Rampage at Milwaukee’s Molson Coors campus becomes one of worst mass shootings in Wisconsin history
An employee opened fire on February 26 at one of the nation’s largest breweries, kiIIing five fellow workers before taking his own life in one of the worst mass shootings in Wisconsin history.
The attack occurred at the sprawling campus that includes a mix of corporate offices and brewing facilities. The complex is widely known as “Miller Valley” in reference to the Miller Brewing Company that is now part of Molson Coors. Unconfirmed social media sources later revealed the identity of the alleged gunman as Anthony Ferrill, saying he had worked at the brewery for over twenty years.
“It is a horrible, horrible day for the employees here. It’s a very rough day for anyone who is close to this situation,” said Mayor Tom Barrett. “This is an unspeakable tragedy for our city. There were five individuals who went to work today, just like we all go to work. They thought they were going to work and then would return to their families. They didn’t, and they tragically never will.”
Police Chief Alfonso Morales identified the gunman as a 51-year-old Milwaukee man who was a recently fired employee. He returned to the facility in the 4000 block of West State Street and opened fire.
“It’s a terrible day for Milwaukeeans,” said Chief Morales. “The victims all worked at Molson Coors, and no members of the general public were involved.”
Chief Morales said authorities believed the shooter operated alone and that the threat was over. None of the victims were publicly identified because police were still contacting relatives. No one was wounded beyond those who were kiIIed. Officers were working to clear the more than 20 buildings in the complex where more than 1,000 people work.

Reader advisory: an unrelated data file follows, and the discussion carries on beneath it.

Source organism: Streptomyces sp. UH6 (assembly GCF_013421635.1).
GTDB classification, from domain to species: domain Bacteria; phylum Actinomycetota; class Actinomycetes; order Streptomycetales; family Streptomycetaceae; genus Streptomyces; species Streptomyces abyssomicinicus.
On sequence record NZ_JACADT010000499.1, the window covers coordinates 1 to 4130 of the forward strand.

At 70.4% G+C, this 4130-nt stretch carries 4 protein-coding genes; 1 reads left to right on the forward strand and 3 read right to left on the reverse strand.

“Our hearts go out to the families of those whose lives were senselessly taken today, all of the folks and workers at Molson Coors, and the entire Milwaukee community as we grapple with yet another act of gun violence that will have long-lasting consequences for this community and our state,” said Governor Tony Evers.
“Miller Valley” features a 160-year-old brewery, with a packaging center that fills thousands of cans and bottles every minute and a distribution center the size of five football fields. A massive red Miller sign towers over the complex and is a well-known symbol in Milwaukee, where beer and brewing are intertwined in the city’s history.
The facility is also home to corporate customer service, finance, human resources and engineering. Tours take people to underground caves where beer was once stored, a saloon with intricate woodwork, a stein hall with stained-glass windows, a champagne room meeting hall with leaded-glass windows, and an outdoor beer garden that can hold 300 people.
“I join my colleagues, the residents of the 15th Aldermanic District and the entire City of Milwaukee family in offering sincere condolences to the families and friends of the victims of today’s horrific mass workplace shooting at Molson Coors. If you can take a moment, please offer comfort to the loved ones of the victims, and also offer prayers and support for the workers of Molson Coors. The coming days and weeks ahead will be unimaginably challenging for them. The vile and heinous deadly violence that was perpetrated at the brewery complex today has no place in our society and makes no sense. The cold disregard for human lives and the lack of value for human life that was shown must be categorically denounced across Milwaukee, across Wisconsin and throughout our nation. We must work diligently each day to value our brothers and sisters, our neighbors, and even those we do not always see eye to eye with. We must look for the human value, the ties that bind us and the good and precious human spirit that each of us possesses. We must all try to keep alive the words of Dr. Martin Luther King, Jr., who said so poignantly: ‘Darkness cannot drive out darkness; only light can do that. Hate cannot drive out hate; only love can do that.'”
– Alderman Russell W. Stamper, II
“The hearts of every Wisconsinite are heavy as we mourn those who lost their lives today in Milwaukee. These are men and women who came to work every day, proud to work for a hometown company like Molson Coors. I ask everyone to keep these men and women, their families, friends and everyone at Molson Coors in their thoughts and prayers during this difficult time.”
– Milwaukee County Executive Chris Abele
“This is gut-wrenching. My heart goes out to Molson Coors employees, their families, and the entire Milwaukee community. The DOJ Division of Criminal Investigation is on the scene and will continue assisting local law enforcement with whatever they need.”
– Attorney General Josh Kaul